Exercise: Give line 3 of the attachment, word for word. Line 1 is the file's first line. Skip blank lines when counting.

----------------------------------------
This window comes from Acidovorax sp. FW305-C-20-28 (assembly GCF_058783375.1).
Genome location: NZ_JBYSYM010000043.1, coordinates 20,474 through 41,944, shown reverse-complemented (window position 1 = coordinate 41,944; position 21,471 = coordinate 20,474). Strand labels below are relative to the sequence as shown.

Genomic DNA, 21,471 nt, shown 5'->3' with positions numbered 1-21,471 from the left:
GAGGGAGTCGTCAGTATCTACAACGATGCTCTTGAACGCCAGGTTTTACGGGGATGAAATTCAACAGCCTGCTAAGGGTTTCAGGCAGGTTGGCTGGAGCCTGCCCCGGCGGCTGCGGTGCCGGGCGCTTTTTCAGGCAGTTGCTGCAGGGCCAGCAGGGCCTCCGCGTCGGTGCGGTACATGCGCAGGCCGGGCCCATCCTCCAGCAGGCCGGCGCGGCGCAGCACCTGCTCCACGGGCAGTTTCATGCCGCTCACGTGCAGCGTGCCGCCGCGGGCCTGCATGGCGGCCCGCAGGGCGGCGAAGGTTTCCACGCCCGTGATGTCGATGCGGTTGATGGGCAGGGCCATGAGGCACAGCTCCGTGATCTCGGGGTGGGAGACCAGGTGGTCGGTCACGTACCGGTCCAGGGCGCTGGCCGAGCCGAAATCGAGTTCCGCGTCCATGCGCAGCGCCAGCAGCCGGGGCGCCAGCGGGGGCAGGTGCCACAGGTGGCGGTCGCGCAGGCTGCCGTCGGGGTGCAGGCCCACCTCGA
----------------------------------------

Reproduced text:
Genomic DNA, 21,471 nt, shown 5'->3' with positions numbered 1-21,471 from the left: